UK acted unlawfully over post-Brexit EU settlement scheme, court rules

The UK government has acted illegally in the way it has implemented the post-Brexit settlement scheme for EU citizens seeking permanent residence in the UK, the High Court in London has ruled.

In a setback for the government, the court said the scheme had been administered in an “unlawful” manner by putting unfair hurdles in the way of EU citizens seeking to remain permanently.

Under the scheme, which was agreed in 2018 as part of the EU-UK divorce deal, some 2.6mn EU citizens who were living in Britain before Brexit were allowed to claim residence once they had lived in the country for five years.

Under the terms of the Withdrawal Agreement, EU citizens who had been granted “pre-settled status” by the Home Office should automatically have received full rights at the end of the five-year waiting period.

However, the UK government said EU citizens were required to make a separate application to convert their “pre-settled” status into permanent residence.

This was ruled “wrong in law” by the High Court on Wednesday following a successful judicial review brought by the Independent Monitoring Authority for the Citizens’ Rights Agreements, an EU citizenship watchdog that was set up as part of the EU-UK exit deal.

The ruling by Mr Justice Lane found that under the Withdrawal Agreement, residents’ rights could only be lost in specifically defined circumstances — for example, staying outside the UK for too long — and that a failure to apply to upgrade to settled status was not one of those circumstances.

The Home Office said it was “disappointed” by the judgment and intended to appeal.

Home Office minister Lord Simon Murray said the UK-EU settlement scheme went “above and beyond” the UK’s strict obligations under the Withdrawal Agreement. “EU citizens are our friends and neighbours, and we take our obligations to securing their rights in the UK very seriously,” he added.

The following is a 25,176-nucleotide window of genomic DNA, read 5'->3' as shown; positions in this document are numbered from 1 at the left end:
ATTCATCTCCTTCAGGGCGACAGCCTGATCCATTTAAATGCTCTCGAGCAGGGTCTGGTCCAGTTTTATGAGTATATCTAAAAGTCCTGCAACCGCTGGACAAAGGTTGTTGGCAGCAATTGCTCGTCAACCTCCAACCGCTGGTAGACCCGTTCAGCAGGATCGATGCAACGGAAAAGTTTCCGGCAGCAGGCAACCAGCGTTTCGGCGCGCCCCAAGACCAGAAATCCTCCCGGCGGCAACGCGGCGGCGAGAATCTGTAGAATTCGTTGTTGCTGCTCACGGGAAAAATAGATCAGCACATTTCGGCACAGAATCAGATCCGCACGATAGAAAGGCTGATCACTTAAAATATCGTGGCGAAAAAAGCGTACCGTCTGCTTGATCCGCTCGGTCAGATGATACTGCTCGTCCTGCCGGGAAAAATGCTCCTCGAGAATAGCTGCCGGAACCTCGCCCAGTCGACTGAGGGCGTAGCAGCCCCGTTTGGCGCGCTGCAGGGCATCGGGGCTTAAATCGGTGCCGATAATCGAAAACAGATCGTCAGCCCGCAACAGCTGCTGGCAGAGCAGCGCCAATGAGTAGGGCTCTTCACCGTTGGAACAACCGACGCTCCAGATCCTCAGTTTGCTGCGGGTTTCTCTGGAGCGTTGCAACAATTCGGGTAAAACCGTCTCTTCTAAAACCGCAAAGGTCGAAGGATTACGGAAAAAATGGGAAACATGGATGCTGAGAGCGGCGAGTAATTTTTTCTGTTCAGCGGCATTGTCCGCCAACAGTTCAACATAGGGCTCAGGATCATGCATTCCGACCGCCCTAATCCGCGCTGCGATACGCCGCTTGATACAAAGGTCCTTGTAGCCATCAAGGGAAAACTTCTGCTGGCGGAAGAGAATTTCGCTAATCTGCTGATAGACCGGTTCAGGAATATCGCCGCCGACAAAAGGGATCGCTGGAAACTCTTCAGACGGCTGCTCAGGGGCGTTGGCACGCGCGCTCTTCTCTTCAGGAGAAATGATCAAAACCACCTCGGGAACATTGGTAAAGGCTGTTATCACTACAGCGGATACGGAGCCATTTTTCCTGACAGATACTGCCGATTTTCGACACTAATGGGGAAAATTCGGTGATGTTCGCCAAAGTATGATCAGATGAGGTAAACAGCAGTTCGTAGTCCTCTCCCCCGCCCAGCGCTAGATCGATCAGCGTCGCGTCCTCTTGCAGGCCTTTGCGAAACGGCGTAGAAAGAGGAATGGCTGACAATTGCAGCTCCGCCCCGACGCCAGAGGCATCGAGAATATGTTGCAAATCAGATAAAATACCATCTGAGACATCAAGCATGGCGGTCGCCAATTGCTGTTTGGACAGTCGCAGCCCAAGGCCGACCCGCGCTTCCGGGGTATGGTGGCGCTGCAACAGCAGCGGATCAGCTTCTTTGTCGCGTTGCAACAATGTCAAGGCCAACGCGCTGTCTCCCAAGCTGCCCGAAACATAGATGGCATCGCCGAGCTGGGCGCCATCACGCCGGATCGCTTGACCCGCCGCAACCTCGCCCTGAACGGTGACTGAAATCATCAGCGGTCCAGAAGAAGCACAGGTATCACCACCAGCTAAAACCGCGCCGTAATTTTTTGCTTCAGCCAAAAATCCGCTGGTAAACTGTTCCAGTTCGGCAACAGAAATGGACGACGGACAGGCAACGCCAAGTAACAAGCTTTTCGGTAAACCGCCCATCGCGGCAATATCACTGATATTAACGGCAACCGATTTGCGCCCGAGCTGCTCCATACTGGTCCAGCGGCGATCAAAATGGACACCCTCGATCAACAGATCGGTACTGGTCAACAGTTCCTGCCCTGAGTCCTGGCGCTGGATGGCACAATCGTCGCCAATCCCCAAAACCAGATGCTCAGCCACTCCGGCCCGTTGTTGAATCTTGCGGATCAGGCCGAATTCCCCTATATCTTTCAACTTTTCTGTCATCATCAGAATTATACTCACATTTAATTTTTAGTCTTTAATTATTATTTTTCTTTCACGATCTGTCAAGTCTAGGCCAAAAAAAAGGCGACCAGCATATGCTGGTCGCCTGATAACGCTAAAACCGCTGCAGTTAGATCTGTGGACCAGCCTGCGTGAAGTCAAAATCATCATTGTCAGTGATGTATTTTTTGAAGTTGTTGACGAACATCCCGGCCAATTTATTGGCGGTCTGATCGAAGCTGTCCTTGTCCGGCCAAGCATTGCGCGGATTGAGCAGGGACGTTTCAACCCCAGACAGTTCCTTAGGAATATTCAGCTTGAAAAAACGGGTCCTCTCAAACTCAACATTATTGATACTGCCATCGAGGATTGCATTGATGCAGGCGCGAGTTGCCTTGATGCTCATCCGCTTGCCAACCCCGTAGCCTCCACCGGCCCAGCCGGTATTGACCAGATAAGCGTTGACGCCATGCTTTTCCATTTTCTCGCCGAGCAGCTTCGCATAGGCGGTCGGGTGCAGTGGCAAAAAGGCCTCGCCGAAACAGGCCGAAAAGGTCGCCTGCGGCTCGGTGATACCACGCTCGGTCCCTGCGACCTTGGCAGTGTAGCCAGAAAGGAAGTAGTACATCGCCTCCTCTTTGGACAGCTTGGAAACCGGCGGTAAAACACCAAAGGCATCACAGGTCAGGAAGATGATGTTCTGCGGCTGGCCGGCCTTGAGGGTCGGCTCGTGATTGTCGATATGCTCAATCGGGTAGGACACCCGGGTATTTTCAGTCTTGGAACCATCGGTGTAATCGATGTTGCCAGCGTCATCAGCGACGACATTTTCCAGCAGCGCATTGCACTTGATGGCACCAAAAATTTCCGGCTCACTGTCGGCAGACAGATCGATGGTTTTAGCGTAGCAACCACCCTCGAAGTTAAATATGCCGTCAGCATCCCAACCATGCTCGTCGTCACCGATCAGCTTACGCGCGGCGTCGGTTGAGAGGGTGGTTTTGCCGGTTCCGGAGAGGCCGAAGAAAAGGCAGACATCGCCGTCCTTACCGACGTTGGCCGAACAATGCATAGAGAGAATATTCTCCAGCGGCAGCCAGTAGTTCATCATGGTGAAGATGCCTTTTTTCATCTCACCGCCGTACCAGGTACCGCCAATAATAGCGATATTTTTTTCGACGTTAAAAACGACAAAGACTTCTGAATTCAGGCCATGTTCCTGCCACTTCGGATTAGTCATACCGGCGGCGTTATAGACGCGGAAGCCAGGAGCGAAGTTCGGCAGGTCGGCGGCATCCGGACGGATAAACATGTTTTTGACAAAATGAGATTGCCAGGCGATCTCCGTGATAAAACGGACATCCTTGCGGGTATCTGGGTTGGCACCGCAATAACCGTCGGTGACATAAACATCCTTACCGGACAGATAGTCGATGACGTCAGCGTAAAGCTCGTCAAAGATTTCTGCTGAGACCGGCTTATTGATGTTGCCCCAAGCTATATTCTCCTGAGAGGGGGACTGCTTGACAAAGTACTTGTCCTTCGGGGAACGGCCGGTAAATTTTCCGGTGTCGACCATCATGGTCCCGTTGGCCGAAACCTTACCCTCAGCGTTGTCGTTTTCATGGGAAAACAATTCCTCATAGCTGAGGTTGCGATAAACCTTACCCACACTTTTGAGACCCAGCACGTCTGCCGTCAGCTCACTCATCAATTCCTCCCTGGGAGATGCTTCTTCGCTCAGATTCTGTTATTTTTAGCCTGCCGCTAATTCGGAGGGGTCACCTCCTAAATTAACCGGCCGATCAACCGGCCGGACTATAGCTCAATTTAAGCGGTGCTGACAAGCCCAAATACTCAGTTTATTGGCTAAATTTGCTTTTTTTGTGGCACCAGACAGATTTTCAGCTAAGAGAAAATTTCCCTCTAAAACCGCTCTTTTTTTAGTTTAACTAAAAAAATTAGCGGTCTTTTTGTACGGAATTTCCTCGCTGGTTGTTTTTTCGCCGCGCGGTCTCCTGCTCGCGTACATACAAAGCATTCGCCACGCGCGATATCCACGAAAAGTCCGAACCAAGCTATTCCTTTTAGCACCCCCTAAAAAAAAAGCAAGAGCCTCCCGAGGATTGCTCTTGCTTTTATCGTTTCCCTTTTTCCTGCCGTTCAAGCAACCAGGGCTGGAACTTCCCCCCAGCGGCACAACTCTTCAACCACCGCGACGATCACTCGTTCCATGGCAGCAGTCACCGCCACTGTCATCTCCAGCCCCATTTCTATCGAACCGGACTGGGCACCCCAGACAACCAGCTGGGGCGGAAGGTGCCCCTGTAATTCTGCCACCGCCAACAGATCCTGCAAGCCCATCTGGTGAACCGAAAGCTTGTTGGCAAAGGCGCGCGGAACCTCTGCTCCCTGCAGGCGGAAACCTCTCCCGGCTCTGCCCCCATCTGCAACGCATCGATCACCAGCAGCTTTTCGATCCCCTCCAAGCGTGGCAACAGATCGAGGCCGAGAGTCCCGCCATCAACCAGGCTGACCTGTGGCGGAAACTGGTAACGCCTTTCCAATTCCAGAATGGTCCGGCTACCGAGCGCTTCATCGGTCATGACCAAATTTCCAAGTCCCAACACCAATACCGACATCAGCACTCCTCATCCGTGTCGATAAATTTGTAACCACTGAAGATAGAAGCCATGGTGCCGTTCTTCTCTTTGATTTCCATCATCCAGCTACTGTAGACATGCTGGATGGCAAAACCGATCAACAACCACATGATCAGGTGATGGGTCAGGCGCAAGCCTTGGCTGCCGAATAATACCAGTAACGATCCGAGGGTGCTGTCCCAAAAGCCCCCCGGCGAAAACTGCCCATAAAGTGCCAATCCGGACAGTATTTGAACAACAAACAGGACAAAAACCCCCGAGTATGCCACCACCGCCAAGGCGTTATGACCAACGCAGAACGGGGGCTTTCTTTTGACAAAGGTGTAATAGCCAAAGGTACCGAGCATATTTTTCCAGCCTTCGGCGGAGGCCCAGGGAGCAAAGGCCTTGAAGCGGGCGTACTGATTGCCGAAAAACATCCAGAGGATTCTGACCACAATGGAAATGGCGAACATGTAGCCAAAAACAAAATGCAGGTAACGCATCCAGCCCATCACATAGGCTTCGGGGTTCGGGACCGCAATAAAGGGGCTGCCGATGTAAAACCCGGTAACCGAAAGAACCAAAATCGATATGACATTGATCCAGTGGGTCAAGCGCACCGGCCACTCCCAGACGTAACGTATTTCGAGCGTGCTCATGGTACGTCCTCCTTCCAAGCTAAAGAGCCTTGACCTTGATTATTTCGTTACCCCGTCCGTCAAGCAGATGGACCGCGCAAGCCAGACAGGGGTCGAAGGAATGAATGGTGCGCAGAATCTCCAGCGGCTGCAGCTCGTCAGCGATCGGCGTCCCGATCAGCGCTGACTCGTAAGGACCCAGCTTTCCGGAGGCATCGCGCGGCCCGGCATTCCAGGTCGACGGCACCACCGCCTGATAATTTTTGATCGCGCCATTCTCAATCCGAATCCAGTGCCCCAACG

The ruling is a victory for The3Million, an EU citizens’ rights pressure group, who had argued at the hearing on November 1 and 2 that the Home Office’s operation of the system would put the most vulnerable EU citizens at risk.

In a statement following the judgment, The3Million said the decision was “an extremely important ruling with far-reaching implications” which would protect the rights of EU citizens in the UK.

The group had argued that those who had merely forgotten to convert their status risked losing the right to work, access to free NHS healthcare, the right to social security benefits and the ability to re-enter the UK after going on holiday.

“Often it is the most vulnerable among us who may forget to make another application, or who may struggle to complete an application or obtain the necessary evidence to satisfy the Home Office,” the group added.

Kathryn Chamberlain, IMA chief executive, said she was pleased that the judge had recognised the significant impact this issue could have had on the lives and livelihoods of citizens with pre-settled status.

“When we brought this judicial review, our intention was to provide clarity for citizens with pre-settled status, of which there were over 2.4mn when we filed this case in December 2021. This judgment that the current system is unlawful provides that clarity,” she said.

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